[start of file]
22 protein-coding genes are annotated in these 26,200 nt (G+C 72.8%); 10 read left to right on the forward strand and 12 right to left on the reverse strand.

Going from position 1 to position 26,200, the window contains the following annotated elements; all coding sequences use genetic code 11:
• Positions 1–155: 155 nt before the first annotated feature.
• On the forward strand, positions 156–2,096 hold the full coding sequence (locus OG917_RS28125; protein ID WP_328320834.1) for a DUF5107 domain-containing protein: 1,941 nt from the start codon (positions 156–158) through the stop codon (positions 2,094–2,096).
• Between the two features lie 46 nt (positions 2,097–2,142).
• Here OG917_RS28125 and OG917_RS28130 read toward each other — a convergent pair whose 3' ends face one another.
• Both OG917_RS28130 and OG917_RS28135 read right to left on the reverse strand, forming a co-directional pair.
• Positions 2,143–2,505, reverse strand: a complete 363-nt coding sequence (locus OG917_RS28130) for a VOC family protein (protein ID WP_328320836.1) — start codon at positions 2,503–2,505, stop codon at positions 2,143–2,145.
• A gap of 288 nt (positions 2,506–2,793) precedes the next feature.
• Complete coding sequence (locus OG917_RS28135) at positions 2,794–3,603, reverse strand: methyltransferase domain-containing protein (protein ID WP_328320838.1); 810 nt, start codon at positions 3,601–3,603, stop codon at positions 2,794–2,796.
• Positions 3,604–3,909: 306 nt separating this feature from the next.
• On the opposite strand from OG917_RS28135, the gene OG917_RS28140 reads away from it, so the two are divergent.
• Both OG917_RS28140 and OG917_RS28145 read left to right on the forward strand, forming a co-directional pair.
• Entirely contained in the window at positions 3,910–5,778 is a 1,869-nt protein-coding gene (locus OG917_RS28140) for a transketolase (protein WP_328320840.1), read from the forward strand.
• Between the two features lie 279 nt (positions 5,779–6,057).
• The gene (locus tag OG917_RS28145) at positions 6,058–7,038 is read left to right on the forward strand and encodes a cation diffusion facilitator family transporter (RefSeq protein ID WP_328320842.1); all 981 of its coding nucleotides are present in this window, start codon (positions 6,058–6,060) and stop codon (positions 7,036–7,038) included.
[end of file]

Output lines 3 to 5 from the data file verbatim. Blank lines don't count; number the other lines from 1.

• Positions 1–155: 155 nt before the first annotated feature.
• On the forward strand, positions 156–2,096 hold the full coding sequence (locus OG917_RS28125; protein ID WP_328320834.1) for a DUF5107 domain-containing protein: 1,941 nt from the start codon (positions 156–158) through the stop codon (positions 2,094–2,096).
• Between the two features lie 46 nt (positions 2,097–2,142).